Only three clubs in next season’s Premier League have frozen their season-ticket prices, with Liverpool one of the 17 to have announced an increase.
But of those 17 clubs, Liverpool have implemented the lowest average increase at two percent.
It comes after eight consecutive years in which the club had frozen season-ticket prices, with a statement in March explaining the decision was due to “significant rising costs.”
Liverpool stressed that they “did not take the decision lightly,” with “open and honest discussions” involving the supporters’ board leading to the call to “limit the rise.”
The highest average increase came for Nottingham Forest, whose season tickets are 20 percent more expensive for the new campaign.
Next are Bournemouth (9.7%), Burnley (8%) and West Ham (6%), with seven clubs – Wolves, Arsenal, Crystal Palace, Luton, Man City, Man United and Sheffield United – all seeing an increase of five percent.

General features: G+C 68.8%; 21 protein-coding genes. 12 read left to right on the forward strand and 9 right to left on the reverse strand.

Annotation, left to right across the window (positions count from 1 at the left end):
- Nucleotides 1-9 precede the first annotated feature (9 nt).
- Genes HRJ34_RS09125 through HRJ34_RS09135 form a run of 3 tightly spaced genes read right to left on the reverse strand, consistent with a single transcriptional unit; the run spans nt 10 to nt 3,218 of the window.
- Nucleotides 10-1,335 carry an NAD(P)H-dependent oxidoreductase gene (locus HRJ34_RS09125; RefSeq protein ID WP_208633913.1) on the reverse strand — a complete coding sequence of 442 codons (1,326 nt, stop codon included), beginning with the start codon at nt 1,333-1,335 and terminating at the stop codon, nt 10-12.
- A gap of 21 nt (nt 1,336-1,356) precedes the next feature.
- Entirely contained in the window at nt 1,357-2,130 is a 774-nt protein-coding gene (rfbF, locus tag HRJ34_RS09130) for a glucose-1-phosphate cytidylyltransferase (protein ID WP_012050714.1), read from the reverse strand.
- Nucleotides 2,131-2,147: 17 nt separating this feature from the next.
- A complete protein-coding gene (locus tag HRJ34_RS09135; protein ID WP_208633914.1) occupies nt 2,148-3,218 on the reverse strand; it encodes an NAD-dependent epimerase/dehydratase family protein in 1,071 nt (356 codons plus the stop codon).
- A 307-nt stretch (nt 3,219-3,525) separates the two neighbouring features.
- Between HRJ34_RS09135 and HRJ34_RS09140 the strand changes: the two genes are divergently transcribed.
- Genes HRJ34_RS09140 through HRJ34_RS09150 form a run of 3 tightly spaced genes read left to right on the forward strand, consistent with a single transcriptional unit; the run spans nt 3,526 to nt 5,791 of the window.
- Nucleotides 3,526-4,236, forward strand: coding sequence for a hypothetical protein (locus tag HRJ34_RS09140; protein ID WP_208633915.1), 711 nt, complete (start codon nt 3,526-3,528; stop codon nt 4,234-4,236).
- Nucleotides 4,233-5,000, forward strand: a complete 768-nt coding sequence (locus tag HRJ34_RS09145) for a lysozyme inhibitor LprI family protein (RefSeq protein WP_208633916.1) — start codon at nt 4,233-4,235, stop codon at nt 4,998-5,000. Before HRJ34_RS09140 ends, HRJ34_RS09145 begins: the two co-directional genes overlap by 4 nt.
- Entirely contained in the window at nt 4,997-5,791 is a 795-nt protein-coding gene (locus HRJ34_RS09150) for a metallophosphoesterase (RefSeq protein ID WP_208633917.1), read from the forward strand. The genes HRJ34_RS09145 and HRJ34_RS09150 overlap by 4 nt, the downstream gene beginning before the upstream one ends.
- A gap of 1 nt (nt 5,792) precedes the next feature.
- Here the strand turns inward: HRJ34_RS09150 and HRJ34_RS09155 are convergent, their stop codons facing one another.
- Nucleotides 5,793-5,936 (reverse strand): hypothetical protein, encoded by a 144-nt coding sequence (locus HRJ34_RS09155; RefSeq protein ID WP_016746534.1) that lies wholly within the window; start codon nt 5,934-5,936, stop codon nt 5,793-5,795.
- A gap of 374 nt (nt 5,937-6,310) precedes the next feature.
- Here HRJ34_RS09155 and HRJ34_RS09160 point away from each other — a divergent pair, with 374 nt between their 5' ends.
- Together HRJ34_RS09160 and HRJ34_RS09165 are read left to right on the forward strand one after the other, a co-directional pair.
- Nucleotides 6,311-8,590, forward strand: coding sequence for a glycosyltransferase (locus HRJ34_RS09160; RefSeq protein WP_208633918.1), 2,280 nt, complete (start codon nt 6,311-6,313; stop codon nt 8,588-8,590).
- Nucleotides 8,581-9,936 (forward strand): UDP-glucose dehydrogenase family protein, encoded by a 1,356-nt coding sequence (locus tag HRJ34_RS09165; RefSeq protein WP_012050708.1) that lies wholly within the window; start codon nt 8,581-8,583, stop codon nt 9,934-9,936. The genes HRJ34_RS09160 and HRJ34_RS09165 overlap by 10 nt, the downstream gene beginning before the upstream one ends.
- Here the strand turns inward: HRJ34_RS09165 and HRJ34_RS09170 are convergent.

Fulham attracted major criticism from their fans with the introduction of a £3,000 season ticket in their newly rebuilt Riverside Stand, which is the most expensive league-wide.
Liverpool’s most expensive adult season ticket is £886, which is the 10th-highest across the Premier League, with six other clubs – Tottenham (£2,025), Arsenal (£1,784), Newcastle (£1,108), West Ham (£1,105), Man City (£1,030) and Man United (£1,007) – breaking the £1,000 mark.
Other clubs have taken further measures to increase prices, such as Forest scrapping concessions for 18-23s and over-75s, and Man United reducing their senior discount from 50 percent to 25 percent.
Liverpool, fortunately, have done so such thing, with the club pointedly freezing prices for juniors and the local general sale.
The cheapest general sale ticket price remains £9 in the Main Stand Upper, which is one of the lowest in the Premier League.